Fire, cooking and food disposal safety tips for Thanksgiving 2021

Many people stayed home for Thanksgiving in 2020, but now families are getting ready to celebrate with one another this year. 

If you are planning to get together with family or friends, here are some tips to keep safe: 

Fire safety tips (from Port of Seattle): 

  • Stay in the kitchen while frying, grilling, or broiling food. If you have to leave the kitchen even for a few minutes, turn off the stove.
  • When cooking your turkey, check on it frequently and never leave the house.
  • Use a cooking timer to remind you when it’s time to turn off the stove or oven (or to switch the pans).
  • Keep flammable things, such as oven mitts, wooden utensils, your clothing, or food packaging, away from the stovetop.
  • When cooking, keep a lid nearby to smother small grease fires. Put it out by sliding the lid over the pan and then turn off the stovetop. Leave the pan covered until it is completely cooled. Never throw water onto a grease fire!
  • Have a fire extinguisher in the kitchen for extra prevention.
  • Keep children and pets at least three feet away from a hot stove, hot food, and liquids. The steam or splash from vegetables, gravy, or coffee can cause serious burns.
  • Make sure electric cords aren’t dangling off the counter within easy reach of children or pets.
  • Ensure your smoke alarms are working by testing them at least once a month and replacing batteries once a year.

In the event of a cooking fire:

  • If it’s an oven fire, turn off the heat and keep the door closed.
  • For a stovetop fire, put a lid on it and turn off the elements.
  • If the fire is out of control, get everyone out of the house and close the door behind you to help contain it.
  • Call 911 or the local emergency number from outside the home.
  • If you try using the fire extinguisher, make sure others are getting out and that you have a clear path out of the home. Have someone call the fire department at the same time.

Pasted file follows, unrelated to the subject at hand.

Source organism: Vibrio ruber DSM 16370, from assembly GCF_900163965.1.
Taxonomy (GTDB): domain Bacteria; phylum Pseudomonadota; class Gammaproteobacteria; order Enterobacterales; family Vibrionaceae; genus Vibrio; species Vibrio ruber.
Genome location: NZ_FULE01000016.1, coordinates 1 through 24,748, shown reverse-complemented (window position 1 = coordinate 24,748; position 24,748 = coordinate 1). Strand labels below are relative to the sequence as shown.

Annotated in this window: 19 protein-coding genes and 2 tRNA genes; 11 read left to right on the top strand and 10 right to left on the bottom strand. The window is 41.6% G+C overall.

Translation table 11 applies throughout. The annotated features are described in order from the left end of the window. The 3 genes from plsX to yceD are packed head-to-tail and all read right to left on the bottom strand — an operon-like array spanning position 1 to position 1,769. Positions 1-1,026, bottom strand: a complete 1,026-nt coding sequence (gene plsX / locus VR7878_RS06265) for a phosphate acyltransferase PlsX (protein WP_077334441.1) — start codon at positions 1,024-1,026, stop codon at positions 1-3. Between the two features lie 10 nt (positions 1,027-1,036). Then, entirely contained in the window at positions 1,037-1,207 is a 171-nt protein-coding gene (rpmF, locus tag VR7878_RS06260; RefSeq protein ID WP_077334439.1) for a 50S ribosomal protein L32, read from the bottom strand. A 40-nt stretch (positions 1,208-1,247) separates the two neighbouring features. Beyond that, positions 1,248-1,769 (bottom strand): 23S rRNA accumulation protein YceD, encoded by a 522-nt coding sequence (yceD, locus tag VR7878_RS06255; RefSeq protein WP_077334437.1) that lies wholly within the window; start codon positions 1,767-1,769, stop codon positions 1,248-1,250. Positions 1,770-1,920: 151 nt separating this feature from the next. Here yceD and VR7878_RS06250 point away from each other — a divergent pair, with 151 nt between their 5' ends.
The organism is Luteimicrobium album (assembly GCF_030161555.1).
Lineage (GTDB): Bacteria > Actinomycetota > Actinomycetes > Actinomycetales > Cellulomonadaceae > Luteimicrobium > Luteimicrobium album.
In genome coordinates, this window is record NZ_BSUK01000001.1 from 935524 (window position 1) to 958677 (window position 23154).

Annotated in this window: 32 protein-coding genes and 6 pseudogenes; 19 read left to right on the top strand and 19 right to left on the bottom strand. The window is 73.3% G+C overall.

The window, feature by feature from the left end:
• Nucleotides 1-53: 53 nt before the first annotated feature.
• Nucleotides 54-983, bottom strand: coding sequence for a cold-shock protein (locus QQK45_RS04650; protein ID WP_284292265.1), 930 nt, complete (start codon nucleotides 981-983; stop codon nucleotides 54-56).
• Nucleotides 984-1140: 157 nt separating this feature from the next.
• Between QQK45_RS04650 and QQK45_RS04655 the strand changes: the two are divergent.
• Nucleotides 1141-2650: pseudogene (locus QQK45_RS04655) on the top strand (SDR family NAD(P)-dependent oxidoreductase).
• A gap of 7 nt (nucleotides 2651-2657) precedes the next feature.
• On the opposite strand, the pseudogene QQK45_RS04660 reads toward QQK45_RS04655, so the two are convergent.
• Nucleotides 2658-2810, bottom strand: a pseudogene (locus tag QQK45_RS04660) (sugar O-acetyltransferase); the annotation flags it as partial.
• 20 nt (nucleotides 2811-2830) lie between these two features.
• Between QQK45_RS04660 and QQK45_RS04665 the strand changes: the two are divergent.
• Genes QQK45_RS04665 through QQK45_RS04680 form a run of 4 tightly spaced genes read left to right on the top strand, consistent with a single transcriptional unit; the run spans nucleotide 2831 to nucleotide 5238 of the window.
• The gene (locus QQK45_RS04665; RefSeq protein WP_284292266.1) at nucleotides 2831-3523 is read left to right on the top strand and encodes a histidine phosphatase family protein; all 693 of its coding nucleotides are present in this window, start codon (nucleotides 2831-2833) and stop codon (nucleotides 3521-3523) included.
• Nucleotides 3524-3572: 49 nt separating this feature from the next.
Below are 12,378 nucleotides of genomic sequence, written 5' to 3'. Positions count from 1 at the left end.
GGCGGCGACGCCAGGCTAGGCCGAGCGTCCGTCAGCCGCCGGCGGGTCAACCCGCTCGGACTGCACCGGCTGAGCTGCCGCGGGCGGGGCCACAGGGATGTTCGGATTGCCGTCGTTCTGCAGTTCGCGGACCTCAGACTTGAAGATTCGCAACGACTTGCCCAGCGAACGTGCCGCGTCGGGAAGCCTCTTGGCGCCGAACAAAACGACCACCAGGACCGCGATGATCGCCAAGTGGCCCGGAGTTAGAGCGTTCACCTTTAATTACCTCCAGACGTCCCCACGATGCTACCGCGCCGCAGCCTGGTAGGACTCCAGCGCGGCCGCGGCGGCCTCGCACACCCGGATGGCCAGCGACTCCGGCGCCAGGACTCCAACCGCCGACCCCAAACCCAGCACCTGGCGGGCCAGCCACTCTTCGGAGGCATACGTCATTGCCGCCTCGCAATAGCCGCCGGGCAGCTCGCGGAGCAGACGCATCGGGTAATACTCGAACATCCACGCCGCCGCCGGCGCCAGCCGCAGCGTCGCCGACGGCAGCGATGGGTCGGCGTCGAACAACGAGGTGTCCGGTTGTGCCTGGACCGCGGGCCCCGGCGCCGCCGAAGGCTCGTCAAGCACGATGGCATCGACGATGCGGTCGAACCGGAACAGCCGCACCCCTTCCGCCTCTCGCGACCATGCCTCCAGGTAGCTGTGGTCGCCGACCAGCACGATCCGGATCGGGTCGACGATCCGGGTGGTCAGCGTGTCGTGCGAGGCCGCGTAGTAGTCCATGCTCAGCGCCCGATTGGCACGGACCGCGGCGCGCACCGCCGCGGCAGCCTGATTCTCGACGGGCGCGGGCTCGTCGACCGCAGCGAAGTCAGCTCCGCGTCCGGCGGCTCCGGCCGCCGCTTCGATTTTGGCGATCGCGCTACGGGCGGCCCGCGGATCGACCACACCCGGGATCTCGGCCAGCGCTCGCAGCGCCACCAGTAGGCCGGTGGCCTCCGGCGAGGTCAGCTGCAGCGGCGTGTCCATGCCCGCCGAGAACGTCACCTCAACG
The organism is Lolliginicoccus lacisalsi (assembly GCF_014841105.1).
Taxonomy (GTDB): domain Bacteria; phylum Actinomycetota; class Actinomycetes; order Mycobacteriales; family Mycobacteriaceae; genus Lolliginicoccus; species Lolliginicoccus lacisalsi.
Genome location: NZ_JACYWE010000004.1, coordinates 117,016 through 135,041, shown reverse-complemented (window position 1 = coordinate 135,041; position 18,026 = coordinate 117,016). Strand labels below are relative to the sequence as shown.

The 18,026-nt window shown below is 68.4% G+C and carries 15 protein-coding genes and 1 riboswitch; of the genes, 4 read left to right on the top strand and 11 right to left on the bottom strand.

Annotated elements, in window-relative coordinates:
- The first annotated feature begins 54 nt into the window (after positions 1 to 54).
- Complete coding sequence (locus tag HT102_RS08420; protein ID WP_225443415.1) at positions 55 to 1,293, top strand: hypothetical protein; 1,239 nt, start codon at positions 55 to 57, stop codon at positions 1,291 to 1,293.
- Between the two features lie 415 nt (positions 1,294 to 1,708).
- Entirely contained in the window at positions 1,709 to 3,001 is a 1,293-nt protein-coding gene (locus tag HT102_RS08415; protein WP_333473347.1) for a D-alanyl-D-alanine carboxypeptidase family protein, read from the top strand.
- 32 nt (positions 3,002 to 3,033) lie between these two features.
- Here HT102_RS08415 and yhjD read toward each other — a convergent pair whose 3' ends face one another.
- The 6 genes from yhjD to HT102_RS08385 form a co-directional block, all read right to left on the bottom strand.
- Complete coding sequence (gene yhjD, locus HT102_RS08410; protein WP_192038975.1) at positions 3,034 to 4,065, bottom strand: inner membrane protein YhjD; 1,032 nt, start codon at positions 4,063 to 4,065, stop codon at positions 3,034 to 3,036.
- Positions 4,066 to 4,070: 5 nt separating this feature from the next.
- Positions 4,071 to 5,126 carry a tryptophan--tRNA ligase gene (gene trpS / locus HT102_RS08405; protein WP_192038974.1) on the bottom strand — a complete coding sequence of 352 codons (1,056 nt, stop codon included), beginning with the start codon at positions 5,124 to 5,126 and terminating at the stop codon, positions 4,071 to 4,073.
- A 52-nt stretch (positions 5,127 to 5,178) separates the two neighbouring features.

In 2019, fire departments across the country responded to an estimated 1,40 home cooking fires on Thanksgiving, according to the National Fire Protection Association

Unattended cooking is the leading contributing factor in cooking fires and fire deaths, with cooking causing nearly half (49%) of all reported home fires. 

The NFPA strongly discourages using a turkey fryer. The organization believes the fryers that use cooking oil are not suitable for use at home, no matter how well-informed or careful the consumer may be. The turkey fryers use a substantial quality of oil at high temperatures. 

If you choose to use a turkey fryer, there are important steps to take to ensure safety, according to Butterball:

Deep-frying turkey indoors

  • Completely thaw your turkey, or use a fresh turkey.
  • Take the wrapper off of the turkey, and remove and discard the neck and giblets. Pat dry.
  • Add oil to the fryer, but do not exceed the maximum fill line. Preheat oil in the fryer to 375° F.
  • While the oil is heating, prepare your turkey with any seasonings, marinades, or injected flavors. Tuck legs.
  • Once the oil is heated, place the basket in the fryer for 30 seconds. Remove basket from oil, place turkey in basket. Slowly lower the turkey into the fryer. The turkey may not be totally immersed in the oil. This may cause the top part of the breast to remain white even though it is cooked to the proper end temperature.